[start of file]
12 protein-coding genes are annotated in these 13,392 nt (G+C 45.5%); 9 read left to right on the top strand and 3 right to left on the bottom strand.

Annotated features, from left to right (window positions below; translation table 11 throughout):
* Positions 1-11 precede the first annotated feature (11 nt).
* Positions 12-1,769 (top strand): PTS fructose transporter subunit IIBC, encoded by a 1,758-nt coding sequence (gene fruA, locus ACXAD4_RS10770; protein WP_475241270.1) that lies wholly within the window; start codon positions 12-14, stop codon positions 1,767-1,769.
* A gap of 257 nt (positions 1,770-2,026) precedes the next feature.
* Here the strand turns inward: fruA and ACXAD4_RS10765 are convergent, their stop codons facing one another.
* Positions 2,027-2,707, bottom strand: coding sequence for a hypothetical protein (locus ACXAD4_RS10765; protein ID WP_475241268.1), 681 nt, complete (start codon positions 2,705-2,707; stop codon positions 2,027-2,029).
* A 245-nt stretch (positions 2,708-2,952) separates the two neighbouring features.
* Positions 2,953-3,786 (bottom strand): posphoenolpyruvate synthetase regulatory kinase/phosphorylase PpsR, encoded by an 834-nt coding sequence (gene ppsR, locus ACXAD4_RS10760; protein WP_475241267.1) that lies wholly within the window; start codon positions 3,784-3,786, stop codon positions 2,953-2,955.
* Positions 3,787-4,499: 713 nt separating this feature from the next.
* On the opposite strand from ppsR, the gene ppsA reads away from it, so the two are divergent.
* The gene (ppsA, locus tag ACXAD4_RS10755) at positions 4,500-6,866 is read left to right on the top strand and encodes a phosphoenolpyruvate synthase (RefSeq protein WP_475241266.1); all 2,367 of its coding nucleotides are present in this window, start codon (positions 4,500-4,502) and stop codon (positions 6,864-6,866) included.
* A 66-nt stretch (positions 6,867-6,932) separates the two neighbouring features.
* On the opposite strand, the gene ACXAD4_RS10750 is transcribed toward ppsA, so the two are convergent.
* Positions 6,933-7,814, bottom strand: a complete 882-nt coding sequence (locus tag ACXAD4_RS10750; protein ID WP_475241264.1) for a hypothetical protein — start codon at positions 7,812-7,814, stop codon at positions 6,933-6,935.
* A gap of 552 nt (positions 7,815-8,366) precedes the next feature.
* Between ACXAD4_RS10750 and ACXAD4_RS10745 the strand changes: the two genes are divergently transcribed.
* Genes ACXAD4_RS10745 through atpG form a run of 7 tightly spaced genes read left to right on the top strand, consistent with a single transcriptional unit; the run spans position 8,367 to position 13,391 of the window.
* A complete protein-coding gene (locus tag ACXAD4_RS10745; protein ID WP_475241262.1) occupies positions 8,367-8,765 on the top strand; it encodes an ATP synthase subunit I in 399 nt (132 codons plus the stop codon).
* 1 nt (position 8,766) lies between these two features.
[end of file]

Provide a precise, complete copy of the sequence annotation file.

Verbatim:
12 protein-coding genes are annotated in these 13,392 nt (G+C 45.5%); 9 read left to right on the top strand and 3 right to left on the bottom strand.

Annotated features, from left to right (window positions below; translation table 11 throughout):
* Positions 1-11 precede the first annotated feature (11 nt).
* Positions 12-1,769 (top strand): PTS fructose transporter subunit IIBC, encoded by a 1,758-nt coding sequence (gene fruA, locus ACXAD4_RS10770; protein WP_475241270.1) that lies wholly within the window; start codon positions 12-14, stop codon positions 1,767-1,769.
* A gap of 257 nt (positions 1,770-2,026) precedes the next feature.
* Here the strand turns inward: fruA and ACXAD4_RS10765 are convergent, their stop codons facing one another.
* Positions 2,027-2,707, bottom strand: coding sequence for a hypothetical protein (locus ACXAD4_RS10765; protein ID WP_475241268.1), 681 nt, complete (start codon positions 2,705-2,707; stop codon positions 2,027-2,029).
* A 245-nt stretch (positions 2,708-2,952) separates the two neighbouring features.
* Positions 2,953-3,786 (bottom strand): posphoenolpyruvate synthetase regulatory kinase/phosphorylase PpsR, encoded by an 834-nt coding sequence (gene ppsR, locus ACXAD4_RS10760; protein WP_475241267.1) that lies wholly within the window; start codon positions 3,784-3,786, stop codon positions 2,953-2,955.
* Positions 3,787-4,499: 713 nt separating this feature from the next.
* On the opposite strand from ppsR, the gene ppsA reads away from it, so the two are divergent.
* The gene (ppsA, locus tag ACXAD4_RS10755) at positions 4,500-6,866 is read left to right on the top strand and encodes a phosphoenolpyruvate synthase (RefSeq protein WP_475241266.1); all 2,367 of its coding nucleotides are present in this window, start codon (positions 4,500-4,502) and stop codon (positions 6,864-6,866) included.
* A 66-nt stretch (positions 6,867-6,932) separates the two neighbouring features.
* On the opposite strand, the gene ACXAD4_RS10750 is transcribed toward ppsA, so the two are convergent.
* Positions 6,933-7,814, bottom strand: a complete 882-nt coding sequence (locus tag ACXAD4_RS10750; protein ID WP_475241264.1) for a hypothetical protein — start codon at positions 7,812-7,814, stop codon at positions 6,933-6,935.
* A gap of 552 nt (positions 7,815-8,366) precedes the next feature.
* Between ACXAD4_RS10750 and ACXAD4_RS10745 the strand changes: the two genes are divergently transcribed.
* Genes ACXAD4_RS10745 through atpG form a run of 7 tightly spaced genes read left to right on the top strand, consistent with a single transcriptional unit; the run spans position 8,367 to position 13,391 of the window.
* A complete protein-coding gene (locus tag ACXAD4_RS10745; protein ID WP_475241262.1) occupies positions 8,367-8,765 on the top strand; it encodes an ATP synthase subunit I in 399 nt (132 codons plus the stop codon).
* 1 nt (position 8,766) lies between these two features.